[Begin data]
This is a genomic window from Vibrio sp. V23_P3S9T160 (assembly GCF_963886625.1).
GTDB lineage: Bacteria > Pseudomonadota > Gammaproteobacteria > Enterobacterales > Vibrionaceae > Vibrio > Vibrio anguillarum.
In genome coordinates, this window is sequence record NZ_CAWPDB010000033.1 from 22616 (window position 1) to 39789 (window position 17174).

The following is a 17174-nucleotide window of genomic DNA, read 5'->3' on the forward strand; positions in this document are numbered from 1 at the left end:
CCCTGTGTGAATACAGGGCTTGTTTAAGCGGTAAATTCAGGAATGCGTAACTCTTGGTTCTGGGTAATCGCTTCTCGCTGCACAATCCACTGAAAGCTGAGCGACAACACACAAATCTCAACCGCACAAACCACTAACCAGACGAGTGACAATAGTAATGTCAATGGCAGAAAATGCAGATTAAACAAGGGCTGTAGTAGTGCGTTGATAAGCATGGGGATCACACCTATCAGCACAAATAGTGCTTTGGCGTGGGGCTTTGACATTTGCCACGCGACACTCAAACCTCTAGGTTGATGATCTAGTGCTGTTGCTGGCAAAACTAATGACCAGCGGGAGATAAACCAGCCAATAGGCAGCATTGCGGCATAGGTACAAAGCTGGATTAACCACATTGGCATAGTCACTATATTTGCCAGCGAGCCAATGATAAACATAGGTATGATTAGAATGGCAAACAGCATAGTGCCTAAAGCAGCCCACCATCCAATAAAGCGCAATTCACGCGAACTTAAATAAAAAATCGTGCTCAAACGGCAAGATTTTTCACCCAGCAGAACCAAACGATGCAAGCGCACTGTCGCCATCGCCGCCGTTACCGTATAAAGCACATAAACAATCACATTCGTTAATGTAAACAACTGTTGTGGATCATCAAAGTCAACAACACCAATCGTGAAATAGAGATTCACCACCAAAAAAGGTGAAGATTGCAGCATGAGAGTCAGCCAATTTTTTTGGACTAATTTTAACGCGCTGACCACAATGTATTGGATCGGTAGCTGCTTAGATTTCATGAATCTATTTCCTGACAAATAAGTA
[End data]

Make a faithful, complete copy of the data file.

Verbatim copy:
This is a genomic window from Vibrio sp. V23_P3S9T160 (assembly GCF_963886625.1).
GTDB lineage: Bacteria > Pseudomonadota > Gammaproteobacteria > Enterobacterales > Vibrionaceae > Vibrio > Vibrio anguillarum.
In genome coordinates, this window is sequence record NZ_CAWPDB010000033.1 from 22616 (window position 1) to 39789 (window position 17174).

The following is a 17174-nucleotide window of genomic DNA, read 5'->3' on the forward strand; positions in this document are numbered from 1 at the left end:
CCCTGTGTGAATACAGGGCTTGTTTAAGCGGTAAATTCAGGAATGCGTAACTCTTGGTTCTGGGTAATCGCTTCTCGCTGCACAATCCACTGAAAGCTGAGCGACAACACACAAATCTCAACCGCACAAACCACTAACCAGACGAGTGACAATAGTAATGTCAATGGCAGAAAATGCAGATTAAACAAGGGCTGTAGTAGTGCGTTGATAAGCATGGGGATCACACCTATCAGCACAAATAGTGCTTTGGCGTGGGGCTTTGACATTTGCCACGCGACACTCAAACCTCTAGGTTGATGATCTAGTGCTGTTGCTGGCAAAACTAATGACCAGCGGGAGATAAACCAGCCAATAGGCAGCATTGCGGCATAGGTACAAAGCTGGATTAACCACATTGGCATAGTCACTATATTTGCCAGCGAGCCAATGATAAACATAGGTATGATTAGAATGGCAAACAGCATAGTGCCTAAAGCAGCCCACCATCCAATAAAGCGCAATTCACGCGAACTTAAATAAAAAATCGTGCTCAAACGGCAAGATTTTTCACCCAGCAGAACCAAACGATGCAAGCGCACTGTCGCCATCGCCGCCGTTACCGTATAAAGCACATAAACAATCACATTCGTTAATGTAAACAACTGTTGTGGATCATCAAAGTCAACAACACCAATCGTGAAATAGAGATTCACCACCAAAAAAGGTGAAGATTGCAGCATGAGAGTCAGCCAATTTTTTTGGACTAATTTTAACGCGCTGACCACAATGTATTGGATCGGTAGCTGCTTAGATTTCATGAATCTATTTCCTGACAAATAAGTA